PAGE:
Gina Rinehart's Hancock Prospecting has added fuel to speculation of a funding-led delay to its $10 billion Roy Hill development by calling for more equity investors.
Amid doubts over the debt component of the massive deal, Mrs Rinehart's company sold 30 per cent of the 55 million tonne-a-year Pilbara mine, rail and port project to overseas investors this year. These included Korean steel giant POSCO, Japanese trading house Marubeni and a smaller stake to China Steel Corporation. Industry watchers had assumed Mrs Rinehart would stop at that level to retain majority control of 70 per cent and borrow the rest.
But amid falling iron ore prices, and doubts about banks' willingness to lend money, Hancock Prospecting chief development officer John Klepec said the company was open to selling off more of the project to equity investors.
"At the end of March we concluded the delayed but essential equity arrangements for the development of Roy Hill and welcomed our joint venture partners to the Roy Hill Project," Mr Klepec said in a speech on Wednesday night.
"There is still some opportunity for further equity investors, so don't hesitate to approach us."
Mr Klepec was speaking at the Diggers & Dealers forum, where he accepted Hancock's Dealer of the Year award for its Roy Hill deals in March.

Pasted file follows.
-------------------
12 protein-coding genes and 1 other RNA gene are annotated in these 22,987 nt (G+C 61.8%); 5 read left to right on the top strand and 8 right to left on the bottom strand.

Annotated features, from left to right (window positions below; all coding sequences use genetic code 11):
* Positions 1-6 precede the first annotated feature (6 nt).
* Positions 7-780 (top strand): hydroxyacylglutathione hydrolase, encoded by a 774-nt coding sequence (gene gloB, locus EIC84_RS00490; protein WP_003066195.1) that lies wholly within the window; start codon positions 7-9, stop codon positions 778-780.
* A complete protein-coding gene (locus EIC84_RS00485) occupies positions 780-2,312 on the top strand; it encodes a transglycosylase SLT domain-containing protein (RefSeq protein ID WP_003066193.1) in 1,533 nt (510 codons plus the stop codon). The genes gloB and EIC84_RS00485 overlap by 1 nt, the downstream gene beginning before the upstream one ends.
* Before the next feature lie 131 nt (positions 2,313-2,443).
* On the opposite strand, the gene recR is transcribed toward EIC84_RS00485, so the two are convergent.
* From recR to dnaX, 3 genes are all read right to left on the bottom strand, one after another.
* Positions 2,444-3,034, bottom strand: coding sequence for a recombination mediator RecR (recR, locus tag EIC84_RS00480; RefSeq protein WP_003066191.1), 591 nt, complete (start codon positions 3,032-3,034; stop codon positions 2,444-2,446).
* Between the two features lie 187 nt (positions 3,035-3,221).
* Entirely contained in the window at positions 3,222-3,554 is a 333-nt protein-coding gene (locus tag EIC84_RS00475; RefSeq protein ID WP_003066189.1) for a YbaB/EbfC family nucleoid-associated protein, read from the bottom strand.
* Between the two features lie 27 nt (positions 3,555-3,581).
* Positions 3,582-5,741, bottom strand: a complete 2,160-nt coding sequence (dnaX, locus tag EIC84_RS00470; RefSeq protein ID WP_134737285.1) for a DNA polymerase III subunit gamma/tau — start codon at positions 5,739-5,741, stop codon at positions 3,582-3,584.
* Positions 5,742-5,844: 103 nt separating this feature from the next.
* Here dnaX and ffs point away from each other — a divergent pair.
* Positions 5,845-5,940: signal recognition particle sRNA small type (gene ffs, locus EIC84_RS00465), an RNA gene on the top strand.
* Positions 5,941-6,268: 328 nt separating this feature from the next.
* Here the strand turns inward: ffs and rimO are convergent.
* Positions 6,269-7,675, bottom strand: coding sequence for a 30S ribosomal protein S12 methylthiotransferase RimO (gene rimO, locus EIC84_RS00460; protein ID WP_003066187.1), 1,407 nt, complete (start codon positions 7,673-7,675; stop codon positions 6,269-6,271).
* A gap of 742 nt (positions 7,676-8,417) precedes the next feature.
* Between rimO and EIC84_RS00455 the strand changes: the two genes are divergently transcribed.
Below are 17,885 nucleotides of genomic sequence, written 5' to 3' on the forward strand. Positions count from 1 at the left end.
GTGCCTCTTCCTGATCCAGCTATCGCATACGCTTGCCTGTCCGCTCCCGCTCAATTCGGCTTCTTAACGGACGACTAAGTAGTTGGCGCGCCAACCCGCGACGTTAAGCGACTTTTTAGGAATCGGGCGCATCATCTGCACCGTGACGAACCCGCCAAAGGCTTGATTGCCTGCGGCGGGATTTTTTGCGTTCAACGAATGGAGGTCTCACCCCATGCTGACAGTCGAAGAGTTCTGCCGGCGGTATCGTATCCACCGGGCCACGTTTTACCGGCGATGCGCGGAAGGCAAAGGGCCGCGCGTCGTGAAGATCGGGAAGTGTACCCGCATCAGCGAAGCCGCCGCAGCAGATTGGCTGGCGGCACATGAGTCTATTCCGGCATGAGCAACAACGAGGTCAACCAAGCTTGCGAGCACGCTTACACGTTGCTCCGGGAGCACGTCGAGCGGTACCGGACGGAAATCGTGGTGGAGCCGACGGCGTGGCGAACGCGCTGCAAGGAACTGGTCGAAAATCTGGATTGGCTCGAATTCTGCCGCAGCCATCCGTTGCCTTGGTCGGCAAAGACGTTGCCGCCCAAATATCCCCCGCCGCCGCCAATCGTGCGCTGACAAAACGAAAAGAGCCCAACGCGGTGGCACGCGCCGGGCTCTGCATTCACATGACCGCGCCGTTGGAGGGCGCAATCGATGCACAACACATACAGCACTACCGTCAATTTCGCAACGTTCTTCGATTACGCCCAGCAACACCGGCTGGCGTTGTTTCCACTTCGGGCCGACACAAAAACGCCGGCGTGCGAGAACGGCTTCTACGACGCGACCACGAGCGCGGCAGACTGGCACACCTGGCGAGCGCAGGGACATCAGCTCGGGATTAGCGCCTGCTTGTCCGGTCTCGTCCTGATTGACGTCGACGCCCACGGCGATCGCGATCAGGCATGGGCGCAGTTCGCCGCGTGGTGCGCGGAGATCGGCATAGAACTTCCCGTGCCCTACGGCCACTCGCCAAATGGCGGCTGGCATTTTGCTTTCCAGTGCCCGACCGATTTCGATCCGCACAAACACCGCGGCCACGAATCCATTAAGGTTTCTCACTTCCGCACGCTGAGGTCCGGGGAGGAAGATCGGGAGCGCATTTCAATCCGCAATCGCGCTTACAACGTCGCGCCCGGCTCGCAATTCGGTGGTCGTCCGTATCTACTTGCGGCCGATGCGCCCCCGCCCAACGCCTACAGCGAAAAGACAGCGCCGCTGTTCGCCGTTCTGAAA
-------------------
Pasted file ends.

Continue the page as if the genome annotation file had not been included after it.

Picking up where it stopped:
Roy Hill chief executive Barry Fitzgerald said last month the company aimed to secure funding approval this year with financial close early next year, and was targeting first ore in 2014.
Mr Klepec gave an insight into how difficult financing transactions are at the moment.
"Mrs Rinehart achieved this investment, without any investment bank assistance, without Federal Government assistance and despite the negativity of (the mining tax), carbon tax and inner city media," he said. "It has not been easy to get major investment in the current climate."
Separately, Hancock - the only company to ink an enterprise migration agreement (EMA) with the Federal Government - yesterday appointed national workforce services company Skilled to canvass interest from jobseekers for Roy Hill. In an apparent response to a backlash over its plans to import up to 1700 foreign workers via the EMA to help fill a total of about 8500 positions during the construction period, Mr Fitzgerald said Skilled would aim to give contractors a ready pool of local workers.
Michael Evans, a CLSA analyst, has estimated the chances of Roy Hill hitting its end 2014 production date at less than 20 per cent.